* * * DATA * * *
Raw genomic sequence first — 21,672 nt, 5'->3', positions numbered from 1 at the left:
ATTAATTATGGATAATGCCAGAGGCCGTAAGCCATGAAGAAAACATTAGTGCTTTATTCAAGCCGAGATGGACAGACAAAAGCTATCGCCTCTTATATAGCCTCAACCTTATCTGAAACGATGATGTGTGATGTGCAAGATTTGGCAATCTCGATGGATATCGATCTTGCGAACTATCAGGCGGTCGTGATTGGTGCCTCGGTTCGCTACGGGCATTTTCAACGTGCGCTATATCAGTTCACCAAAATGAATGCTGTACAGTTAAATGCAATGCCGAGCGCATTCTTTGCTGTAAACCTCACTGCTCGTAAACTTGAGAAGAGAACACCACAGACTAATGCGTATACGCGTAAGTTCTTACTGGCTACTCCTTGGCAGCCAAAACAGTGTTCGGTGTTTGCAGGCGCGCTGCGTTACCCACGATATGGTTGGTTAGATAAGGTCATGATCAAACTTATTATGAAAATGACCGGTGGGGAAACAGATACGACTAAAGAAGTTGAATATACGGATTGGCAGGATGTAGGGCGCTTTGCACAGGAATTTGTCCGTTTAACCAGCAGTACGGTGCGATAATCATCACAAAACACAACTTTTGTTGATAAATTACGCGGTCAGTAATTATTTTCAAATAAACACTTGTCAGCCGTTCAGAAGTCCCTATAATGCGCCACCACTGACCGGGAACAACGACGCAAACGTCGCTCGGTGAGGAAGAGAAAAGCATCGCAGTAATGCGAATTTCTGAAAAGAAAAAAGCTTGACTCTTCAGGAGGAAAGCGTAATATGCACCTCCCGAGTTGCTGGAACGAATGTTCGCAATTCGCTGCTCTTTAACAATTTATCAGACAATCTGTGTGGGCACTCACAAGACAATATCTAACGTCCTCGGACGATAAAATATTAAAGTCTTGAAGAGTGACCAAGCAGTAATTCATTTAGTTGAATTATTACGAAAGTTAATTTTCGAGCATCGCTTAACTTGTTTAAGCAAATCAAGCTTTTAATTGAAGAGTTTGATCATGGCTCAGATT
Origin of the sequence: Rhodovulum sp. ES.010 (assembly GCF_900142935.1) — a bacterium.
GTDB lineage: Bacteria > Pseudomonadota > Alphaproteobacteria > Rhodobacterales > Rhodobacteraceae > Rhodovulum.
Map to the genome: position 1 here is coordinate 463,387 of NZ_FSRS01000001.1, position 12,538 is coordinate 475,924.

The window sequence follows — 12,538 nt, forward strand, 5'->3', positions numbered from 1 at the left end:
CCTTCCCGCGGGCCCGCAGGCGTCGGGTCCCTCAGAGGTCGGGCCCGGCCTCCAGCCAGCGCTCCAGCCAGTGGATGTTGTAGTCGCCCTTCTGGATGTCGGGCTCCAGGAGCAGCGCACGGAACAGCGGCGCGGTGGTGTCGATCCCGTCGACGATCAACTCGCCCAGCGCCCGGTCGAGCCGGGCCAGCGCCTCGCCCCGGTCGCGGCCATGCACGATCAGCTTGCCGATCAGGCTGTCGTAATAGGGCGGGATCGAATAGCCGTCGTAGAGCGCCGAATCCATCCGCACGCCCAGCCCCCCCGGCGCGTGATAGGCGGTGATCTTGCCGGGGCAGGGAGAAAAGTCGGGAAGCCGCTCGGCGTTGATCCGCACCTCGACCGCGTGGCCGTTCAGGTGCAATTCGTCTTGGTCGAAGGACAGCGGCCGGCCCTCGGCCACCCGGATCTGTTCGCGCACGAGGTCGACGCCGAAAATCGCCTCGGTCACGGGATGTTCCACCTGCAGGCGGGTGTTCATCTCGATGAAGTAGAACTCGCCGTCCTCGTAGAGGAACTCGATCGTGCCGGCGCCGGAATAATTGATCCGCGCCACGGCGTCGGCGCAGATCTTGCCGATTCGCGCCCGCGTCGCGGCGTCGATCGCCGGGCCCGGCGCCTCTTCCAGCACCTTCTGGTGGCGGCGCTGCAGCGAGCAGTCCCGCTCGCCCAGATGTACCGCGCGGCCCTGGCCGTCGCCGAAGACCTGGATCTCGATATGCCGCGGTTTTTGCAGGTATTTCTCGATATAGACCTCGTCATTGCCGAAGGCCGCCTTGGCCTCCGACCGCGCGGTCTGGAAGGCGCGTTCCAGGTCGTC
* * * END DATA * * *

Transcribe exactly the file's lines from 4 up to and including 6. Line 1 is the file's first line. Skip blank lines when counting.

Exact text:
GTDB lineage: Bacteria > Pseudomonadota > Alphaproteobacteria > Rhodobacterales > Rhodobacteraceae > Rhodovulum.
Map to the genome: position 1 here is coordinate 463,387 of NZ_FSRS01000001.1, position 12,538 is coordinate 475,924.

The window sequence follows — 12,538 nt, forward strand, 5'->3', positions numbered from 1 at the left end: